However, the parthenocarpic condition does not exclude fertilization, which is always possible in the presence of the wasp. In fact, with a minimum of attention it is possible to notice, within the same fruiting of parthenocarpic figs, substantial differences in shape, color, internal structure, and above all the presence of full seeds inside the fruits that can signal a possible fertilization. Even if the honeysuckle trees are not nearby, these are often in uncultivated and abandoned land, and the microscopic wasp can reach, helped by the wind, even from several kilometers away.
However, I immediately clarified that the condition of parthenocarpic fig is still important, since it allows to have fruit even where the wasp does not exist (the wasp in fact does not survive in winter temperatures below −9 ° C), the fig plant in a warm environment, dry and with good lignification of the vegetation, during the summer, it can easily survive temperatures of −17, −18 ° C in winter, in which case the possibility of growing fruit figs in colder winter climates is considerably extended.
Some of the most valuable fig varieties are deciduous, that is, they must be compulsorily fertilized, (such as the Turkish variety Smyrna), and are cultivated only where the presence of the life cycle of Blastophaga psenes is perfectly ensured; on the other hand, the fertilization of some parthenocarpic varieties (always possible) may not be desired, given that the fruits produced in this case (with thick skin and drier pulp) may be less appreciated in case of particular uses, such as for example drying.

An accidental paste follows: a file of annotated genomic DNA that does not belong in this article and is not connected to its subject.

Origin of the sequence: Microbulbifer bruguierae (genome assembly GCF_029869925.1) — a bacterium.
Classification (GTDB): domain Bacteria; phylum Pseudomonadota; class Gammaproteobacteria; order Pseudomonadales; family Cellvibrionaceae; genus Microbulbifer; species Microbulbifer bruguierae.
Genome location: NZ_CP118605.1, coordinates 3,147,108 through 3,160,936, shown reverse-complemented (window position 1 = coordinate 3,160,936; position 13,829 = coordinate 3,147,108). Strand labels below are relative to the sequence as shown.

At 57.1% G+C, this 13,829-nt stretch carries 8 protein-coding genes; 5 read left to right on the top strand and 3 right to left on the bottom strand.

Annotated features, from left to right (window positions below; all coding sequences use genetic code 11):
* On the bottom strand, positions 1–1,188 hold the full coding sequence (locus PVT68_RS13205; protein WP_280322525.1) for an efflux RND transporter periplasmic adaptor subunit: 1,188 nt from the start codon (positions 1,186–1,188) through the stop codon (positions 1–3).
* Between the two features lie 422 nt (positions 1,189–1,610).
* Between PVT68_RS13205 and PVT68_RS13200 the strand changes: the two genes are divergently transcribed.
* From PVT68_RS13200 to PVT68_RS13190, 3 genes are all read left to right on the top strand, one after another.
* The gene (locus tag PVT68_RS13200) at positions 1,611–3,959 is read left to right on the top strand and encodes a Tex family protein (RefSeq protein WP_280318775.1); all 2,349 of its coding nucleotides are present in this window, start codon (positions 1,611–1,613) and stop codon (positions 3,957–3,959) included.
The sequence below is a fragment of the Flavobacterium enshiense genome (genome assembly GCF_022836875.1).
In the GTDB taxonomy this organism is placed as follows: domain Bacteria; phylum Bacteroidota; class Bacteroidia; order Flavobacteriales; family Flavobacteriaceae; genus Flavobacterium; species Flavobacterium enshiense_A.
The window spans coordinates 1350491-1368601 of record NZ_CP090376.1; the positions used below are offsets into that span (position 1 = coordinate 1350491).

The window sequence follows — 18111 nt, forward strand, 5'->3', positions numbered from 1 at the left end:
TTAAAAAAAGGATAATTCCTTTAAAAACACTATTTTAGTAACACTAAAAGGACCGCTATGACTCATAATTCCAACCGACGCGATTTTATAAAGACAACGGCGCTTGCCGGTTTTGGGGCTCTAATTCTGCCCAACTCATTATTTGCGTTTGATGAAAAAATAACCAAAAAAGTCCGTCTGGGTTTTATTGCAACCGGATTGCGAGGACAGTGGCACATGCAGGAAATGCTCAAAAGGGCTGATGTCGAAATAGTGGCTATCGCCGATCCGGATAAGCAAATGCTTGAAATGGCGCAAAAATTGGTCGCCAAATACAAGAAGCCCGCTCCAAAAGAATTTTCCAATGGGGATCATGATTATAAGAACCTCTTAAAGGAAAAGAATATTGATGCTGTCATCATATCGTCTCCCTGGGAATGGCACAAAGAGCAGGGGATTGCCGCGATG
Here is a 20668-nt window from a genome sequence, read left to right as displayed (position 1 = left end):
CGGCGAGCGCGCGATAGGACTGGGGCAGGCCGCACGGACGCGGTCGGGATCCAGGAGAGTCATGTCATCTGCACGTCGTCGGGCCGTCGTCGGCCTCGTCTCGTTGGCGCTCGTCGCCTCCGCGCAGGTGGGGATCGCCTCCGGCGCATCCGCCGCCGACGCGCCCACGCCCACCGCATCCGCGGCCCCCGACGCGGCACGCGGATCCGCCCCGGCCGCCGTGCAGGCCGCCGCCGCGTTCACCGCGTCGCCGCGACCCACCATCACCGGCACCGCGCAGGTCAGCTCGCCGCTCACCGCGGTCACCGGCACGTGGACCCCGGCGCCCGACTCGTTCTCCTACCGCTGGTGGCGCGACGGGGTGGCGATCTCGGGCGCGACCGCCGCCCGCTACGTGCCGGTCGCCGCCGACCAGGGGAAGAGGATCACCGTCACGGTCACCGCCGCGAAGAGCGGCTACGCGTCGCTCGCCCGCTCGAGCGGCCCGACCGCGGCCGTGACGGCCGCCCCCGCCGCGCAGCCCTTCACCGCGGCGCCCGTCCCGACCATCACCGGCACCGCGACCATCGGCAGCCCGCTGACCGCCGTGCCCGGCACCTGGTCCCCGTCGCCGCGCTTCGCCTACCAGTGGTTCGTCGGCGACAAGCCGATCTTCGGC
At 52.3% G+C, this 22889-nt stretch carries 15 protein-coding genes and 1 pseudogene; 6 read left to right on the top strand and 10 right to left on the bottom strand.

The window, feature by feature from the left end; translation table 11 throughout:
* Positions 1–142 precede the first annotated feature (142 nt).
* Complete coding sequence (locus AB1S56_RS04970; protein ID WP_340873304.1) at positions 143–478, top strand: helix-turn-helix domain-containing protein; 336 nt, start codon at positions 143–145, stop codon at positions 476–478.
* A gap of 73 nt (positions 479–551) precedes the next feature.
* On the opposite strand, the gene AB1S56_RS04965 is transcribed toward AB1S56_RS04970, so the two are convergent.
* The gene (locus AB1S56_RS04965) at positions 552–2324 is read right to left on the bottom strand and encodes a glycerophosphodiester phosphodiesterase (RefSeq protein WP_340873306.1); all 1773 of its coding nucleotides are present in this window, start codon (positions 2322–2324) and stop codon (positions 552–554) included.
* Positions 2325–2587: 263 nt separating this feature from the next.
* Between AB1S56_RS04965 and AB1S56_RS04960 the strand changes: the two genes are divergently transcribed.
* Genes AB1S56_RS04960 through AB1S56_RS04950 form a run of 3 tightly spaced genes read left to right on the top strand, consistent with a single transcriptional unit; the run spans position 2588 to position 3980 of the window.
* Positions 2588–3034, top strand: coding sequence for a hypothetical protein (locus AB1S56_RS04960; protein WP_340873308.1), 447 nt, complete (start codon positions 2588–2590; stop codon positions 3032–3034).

From the genetic point of view, there is an evident genetic dominance on the part of the male genotype as regards the expression of parthenocarpy in the offspring, that is: only a clearly parthenocarpic male individual produces offspring of this type.
Fig propagation –
Once the complex physiology of fig plants has been clarified, we immediately specify that the domestic fig propagates both by cutting (using 2-3-year-old branches), and by rooted sucker. It can be grafted if you want to change variety (bud or crown graft).
In addition, the cultivars of the caprifico are a few dozen, while those of the domestic fig are several hundred. Many are very old, grown locally, and often little known.